Analogy: The Art of Comparing

An analogy is a figure of speech that draws a comparison between two seemingly dissimilar entities, revealing their similarities and conveying a larger point through these commonalities. Unlike simpler literary devices like metaphor and simile, an analogy not only makes a comparison but also provides additional information or context, adding depth to the comparison. This complexity makes analogy a powerful tool for enriching language and conveying intricate ideas.

Common Examples of Analogy

Analogies often take the form of word relationships that demonstrate associations between two pairs of objects or concepts, based on logic or reasoning. Typically, they are structured as "A is to B as C is to D" or "A is like B." Here are some everyday examples:

  • blue is to color as circle is to shape
  • eyes are to sight as fingers are to touch
  • cub is to bear as calf is to cow
  • sand is to beach as water is to ocean
  • glove is to hand as sock is to foot
  • ripple is to pond as wave is to ocean
  • words are to writing as notes are to music
  • fish are to aquariums as animals are to zoos
  • fingers are to snapping as hands are to clapping
  • petal is to flower as leaf is to tree

Famous Examples of Analogy

Analogy is a literary device frequently used by renowned writers and speakers to convey complex ideas. Here are some famous examples:

"That which we call a rose / By any other name would smell as sweet." (William Shakespeare)

"And I began to let him go. Hour by hour. Days into months. It was a physical sensation, like letting out the string of a kite. Except that the string was coming from my center." (Augusten Burroughs)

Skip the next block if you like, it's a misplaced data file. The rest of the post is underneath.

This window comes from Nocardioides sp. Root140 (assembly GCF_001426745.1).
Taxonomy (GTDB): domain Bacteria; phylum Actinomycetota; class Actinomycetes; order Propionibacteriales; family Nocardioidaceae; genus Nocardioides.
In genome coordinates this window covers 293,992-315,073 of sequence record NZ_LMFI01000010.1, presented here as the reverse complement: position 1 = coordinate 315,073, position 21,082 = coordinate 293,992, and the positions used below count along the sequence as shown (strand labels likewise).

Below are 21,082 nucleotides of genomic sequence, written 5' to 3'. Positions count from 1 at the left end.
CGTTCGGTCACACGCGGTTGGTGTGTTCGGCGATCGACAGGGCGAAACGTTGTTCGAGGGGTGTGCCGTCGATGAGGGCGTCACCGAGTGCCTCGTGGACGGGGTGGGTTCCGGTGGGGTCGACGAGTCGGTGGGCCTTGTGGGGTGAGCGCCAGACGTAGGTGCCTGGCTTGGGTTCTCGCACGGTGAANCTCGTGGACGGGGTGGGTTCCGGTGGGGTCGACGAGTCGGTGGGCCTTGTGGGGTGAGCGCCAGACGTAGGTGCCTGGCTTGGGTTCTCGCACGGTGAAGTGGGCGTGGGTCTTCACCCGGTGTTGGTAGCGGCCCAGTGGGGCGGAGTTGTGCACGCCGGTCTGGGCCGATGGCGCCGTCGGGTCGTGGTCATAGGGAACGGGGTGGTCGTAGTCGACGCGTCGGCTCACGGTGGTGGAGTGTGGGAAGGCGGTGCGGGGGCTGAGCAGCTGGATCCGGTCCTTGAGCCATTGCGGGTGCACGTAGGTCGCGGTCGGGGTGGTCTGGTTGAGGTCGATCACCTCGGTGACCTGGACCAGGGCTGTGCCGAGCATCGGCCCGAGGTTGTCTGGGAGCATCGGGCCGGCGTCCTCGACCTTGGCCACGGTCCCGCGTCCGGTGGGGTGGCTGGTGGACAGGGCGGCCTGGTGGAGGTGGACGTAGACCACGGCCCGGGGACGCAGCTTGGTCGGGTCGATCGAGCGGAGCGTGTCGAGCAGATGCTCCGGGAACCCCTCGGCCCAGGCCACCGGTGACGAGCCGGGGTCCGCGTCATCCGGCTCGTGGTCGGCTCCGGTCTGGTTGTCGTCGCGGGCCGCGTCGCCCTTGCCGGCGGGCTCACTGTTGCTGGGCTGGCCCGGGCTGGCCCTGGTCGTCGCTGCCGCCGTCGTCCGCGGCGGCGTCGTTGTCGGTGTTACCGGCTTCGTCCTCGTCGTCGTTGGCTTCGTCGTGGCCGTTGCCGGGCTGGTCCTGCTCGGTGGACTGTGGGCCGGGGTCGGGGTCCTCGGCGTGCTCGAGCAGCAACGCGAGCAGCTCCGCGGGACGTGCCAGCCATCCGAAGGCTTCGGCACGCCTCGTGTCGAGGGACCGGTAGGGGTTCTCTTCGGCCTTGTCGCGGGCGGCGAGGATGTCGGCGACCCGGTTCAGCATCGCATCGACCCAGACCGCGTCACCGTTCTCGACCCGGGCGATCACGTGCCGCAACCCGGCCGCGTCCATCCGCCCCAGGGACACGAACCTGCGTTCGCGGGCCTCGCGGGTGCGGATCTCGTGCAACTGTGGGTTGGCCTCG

"It has been well said that an author who expects results from a first novel is in a position similar to that of a man who drops a rose petal down the Grand Canyon of Arizona and listens for the echo." (P.G. Wodehouse)

"Don’t worry about the future. Or worry, but know that worrying is as effective as trying to solve an algebra equation by chewing bubble gum." (Mary Schmich)

"Confession is good for the soul only in the sense that a tweed coat is good for dandruff – it is a palliative rather than a remedy." (Peter De Vries)

"Withdrawal of U.S. troops will become like salted peanuts to the American public; the more U.S. troops come home, the more will be demanded." (Henry Kissinger)

"People are like stained-glass windows. They sparkle and shine when the sun is out, but when the darkness sets in, their true beauty is revealed only if there is a light from within." (Elisabeth Kubler-Ross)

"A nation wearing atomic armor is like a knight whose armor has grown so heavy he is immobilized; he can hardly walk, hardly sit his horse, hardly think, hardly breathe. The H-bomb is an extremely effective deterrent to war, but it has little virtue as a weapon of war because it would leave the world uninhabitable." (E.B. White)

Examples of Analogy by Thomas Carlyle

The writings of Thomas Carlyle, a prominent 19th-century British writer, often featured thought-provoking analogies. Here are some examples:

"Under all speech that is good for anything, there lies a silence that is better. Silence is deep as Eternity; speech is shallow as Time."

"No great man lives in vain. The history of the world is but the biography of great men."

"It has been well said that the highest aim in education is analogous to the highest aim in mathematics, namely, to obtain not results but powers, not particular solutions, but the means by which endless solutions may be wrought."

"What we become depends on what we read after all of the professors have finished with us. The greatest university of all is a collection of books."

"Music is well said to be the speech of angels; in fact, nothing among the utterances allowed to man is felt to be so divine. It brings us near to the infinite."

"The block of granite which was an obstacle in the pathway of the weak becomes a stepping-stone in the pathway of the strong."

"Wondrous is the strength of cheerfulness, and its power of endurance – the cheerful man will do more in the same time, will do it better, will preserve it longer, than the sad or sullen."

"Show me the man you honor, and I will know what kind of man you are."

Difference Between Analogy, Metaphor, and Simile

Analogy, metaphor, and simile are all literary devices used to make comparisons, but they differ in their structure and intent: